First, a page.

It began in 1911 when a cavalry unit camped in the windswept grasslands just outside Marfa, Texas. Within three years, Camp Marfa had become the headquarters for the Big Bend Military District. It was from there the US Army did its part in dealing with the Mexican bandit, Pancho Villa. In the wake of the fighting, thousands of Mexicans fled across the Rio Grande and were temporarily housed at the army camp, which at the time was little more than a tent city with a train depot. The grassy flatlands made an excellent emergency landing field for the American biplanes patrolling the skies, reporting on Pancho Villa's troop movements. And by the end of WW I, the camp had become an important training site for both the army and the newly formed US Border Patrol.
After the war, Camp Marfa became Fort D.A. Russell. Tents were replaced with good, solid buildings. First came a house for the commander (of course), then officers' quarters, barracks, mess halls, a 96-bed hospital, a gymnasium, a veterinary clinic, stables for horses, a movie theatre, even a radio station. As the 1930s progressed, the base housed over 600 troops and became the social centre of Marfa - an economic bright spot in the otherwise dismal Depression dust bowl of West Texas. As mechanised units gradually replace horses, garages replaced stables, and even as the border patrol took over more and more of the fort, the facilities were well placed for the training of troops destined for duty both in Europe and the Pacific during WW II. Near the end of the war, the fort became a camp for 200 German prisoners of war. But the end of the war also brought an end to Fort D.A. Russell. In 1949, the army moved out and civilians moved into the officers' quarters. The gymnasium became a riding arena; otherwise, only the theatre and the newly built swimming pool continued in use. The rest of the buildings gradually went to pot.
One of the problems which has always faced Contemporary art is that many of its sculptural works are too big and heavy to be permanently preserved. While a museum might move paintings, or drawings, or prints to its basement storage vaults once they're no longer wanted for display, what do you do with a sculptural behemoth, a ten-foot tall Claes Oldenburg construction made of reinforced concrete and weighing several tons when some newer piece of similar dimensions seeks to take its place? Answering that question and others similar was the mission of the Chinati Foundation founded in the late 1970s to permanently exhibit the work of important contemporary artists such as Oldenburg, Donald Judd, John Chamberlain, and Dan Flavin. And that's when old Fort D. A. Russell was once more called to duty. In 1979, the foundation purchased some 340 acres of the old cavalry base with its dilapidated buildings, enormous garage structures, barracks - even the converted gymnasium/riding arena - to become a museum designed to handle just such overblown works of contemporary art on a permanent basis.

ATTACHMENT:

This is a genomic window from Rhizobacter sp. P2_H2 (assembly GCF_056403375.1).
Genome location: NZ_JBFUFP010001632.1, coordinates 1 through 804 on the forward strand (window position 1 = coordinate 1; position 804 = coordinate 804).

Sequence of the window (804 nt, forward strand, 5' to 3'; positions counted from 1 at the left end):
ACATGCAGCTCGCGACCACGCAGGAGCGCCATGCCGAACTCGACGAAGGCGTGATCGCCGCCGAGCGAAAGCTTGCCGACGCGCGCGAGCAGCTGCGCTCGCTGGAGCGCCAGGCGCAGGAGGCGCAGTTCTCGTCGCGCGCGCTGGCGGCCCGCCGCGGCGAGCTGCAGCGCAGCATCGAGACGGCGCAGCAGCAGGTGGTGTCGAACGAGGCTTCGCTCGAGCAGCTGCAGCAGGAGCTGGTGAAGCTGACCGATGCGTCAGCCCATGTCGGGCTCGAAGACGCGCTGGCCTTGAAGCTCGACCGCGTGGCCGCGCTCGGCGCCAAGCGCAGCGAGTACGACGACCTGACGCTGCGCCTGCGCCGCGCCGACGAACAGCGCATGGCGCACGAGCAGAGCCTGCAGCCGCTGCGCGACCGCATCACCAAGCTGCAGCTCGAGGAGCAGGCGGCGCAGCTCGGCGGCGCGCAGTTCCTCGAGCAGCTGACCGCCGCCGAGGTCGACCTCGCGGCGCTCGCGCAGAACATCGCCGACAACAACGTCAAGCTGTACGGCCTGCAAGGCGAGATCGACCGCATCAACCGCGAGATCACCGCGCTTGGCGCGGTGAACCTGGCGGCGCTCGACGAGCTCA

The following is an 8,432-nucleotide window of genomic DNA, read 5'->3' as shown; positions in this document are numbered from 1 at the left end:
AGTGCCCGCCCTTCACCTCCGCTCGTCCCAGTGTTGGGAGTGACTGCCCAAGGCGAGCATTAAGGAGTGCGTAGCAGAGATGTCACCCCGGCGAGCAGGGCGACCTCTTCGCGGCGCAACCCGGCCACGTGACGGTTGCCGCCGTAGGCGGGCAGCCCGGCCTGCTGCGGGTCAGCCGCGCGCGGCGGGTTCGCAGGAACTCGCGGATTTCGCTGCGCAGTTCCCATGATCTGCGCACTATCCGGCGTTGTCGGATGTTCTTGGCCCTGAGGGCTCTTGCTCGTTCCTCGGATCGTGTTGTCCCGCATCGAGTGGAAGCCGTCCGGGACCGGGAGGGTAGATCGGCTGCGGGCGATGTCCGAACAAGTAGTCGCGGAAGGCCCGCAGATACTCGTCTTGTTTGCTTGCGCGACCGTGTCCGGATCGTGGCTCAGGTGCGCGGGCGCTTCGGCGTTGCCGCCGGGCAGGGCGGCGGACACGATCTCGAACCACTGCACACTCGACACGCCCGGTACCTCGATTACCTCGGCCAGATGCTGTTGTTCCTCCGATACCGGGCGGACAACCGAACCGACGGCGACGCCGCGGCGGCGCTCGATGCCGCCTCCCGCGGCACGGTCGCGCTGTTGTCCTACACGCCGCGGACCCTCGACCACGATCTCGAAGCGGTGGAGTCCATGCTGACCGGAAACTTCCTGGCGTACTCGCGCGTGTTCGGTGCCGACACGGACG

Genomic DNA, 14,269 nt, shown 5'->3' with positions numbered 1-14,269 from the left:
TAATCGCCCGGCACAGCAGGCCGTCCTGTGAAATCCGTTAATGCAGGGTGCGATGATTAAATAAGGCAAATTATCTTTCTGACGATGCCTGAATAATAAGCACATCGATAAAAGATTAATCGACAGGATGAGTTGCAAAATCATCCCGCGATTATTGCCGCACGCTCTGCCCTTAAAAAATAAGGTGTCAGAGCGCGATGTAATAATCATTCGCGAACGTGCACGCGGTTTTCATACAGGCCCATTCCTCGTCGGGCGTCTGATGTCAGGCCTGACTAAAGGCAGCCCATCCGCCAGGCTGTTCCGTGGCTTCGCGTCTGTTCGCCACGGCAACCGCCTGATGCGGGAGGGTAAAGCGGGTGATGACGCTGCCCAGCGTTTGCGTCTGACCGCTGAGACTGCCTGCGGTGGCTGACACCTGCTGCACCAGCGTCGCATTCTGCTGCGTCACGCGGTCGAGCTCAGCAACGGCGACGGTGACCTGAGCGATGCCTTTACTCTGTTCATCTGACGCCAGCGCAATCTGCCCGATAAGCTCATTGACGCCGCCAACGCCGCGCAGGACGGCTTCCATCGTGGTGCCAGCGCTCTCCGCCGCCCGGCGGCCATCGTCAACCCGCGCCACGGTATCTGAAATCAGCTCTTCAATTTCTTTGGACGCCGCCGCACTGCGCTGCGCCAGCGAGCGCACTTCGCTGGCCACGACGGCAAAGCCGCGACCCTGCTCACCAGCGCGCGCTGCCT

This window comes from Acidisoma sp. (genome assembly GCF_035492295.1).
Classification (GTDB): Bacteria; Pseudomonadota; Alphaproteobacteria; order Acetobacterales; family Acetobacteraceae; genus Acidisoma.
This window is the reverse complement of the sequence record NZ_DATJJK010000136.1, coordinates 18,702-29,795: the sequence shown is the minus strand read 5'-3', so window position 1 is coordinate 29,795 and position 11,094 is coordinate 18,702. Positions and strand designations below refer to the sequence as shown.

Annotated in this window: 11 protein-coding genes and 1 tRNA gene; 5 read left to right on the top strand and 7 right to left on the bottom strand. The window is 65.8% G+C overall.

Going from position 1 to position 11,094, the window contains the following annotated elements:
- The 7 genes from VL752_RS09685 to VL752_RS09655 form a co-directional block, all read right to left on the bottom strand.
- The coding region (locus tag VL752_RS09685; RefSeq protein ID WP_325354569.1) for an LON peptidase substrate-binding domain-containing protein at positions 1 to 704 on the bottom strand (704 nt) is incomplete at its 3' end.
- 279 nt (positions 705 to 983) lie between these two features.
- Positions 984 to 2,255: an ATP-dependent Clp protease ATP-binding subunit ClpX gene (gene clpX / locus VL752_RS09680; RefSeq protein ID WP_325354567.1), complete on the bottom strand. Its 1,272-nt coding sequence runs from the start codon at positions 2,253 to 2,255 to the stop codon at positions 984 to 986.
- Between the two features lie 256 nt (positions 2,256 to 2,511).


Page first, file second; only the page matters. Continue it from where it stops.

The old barracks became a maze of spacious, state-of-the-art galleries. The riding arena got a new concrete floor and became large-scale indoor exhibit space. Just as important as the inside spaces, the expansive grassy prairie outside became the home for some 14 major works by Judd in concrete, while the old artillery sheds became the refurbished space for 100 of his large aluminium works. Not far away, a massive concrete and bronze sculpture by Oldenburg pays homage to the last cavalry horse to see duty at the one-time fort. Twenty-five works by John Chamberlain also dot the landscape. Traditional (if you can call contemporary art that) paintings, drawings, prints, and photos, including works by Flavin, hang on the remodelled barracks walls where once were displayed cheesecake pinups. And the mess halls serve as classrooms for summer art programs aimed at both kids and their parents. Here college interns gain hands-on experience in curating contemporary art, and travelling exhibitions bring art to a small community where, before, the closest museum was four hours away in El Paso. The Chinati Foundation also puts out a newsletter, and sponsors concerts, research, and workshops to round out its cultural program. Where once there was the sound of artillery, now we hear the delicate "chink" of hardened steel biting into stone. And today, the ugly, booming guns of war are replace by the silent, windswept beauty of art.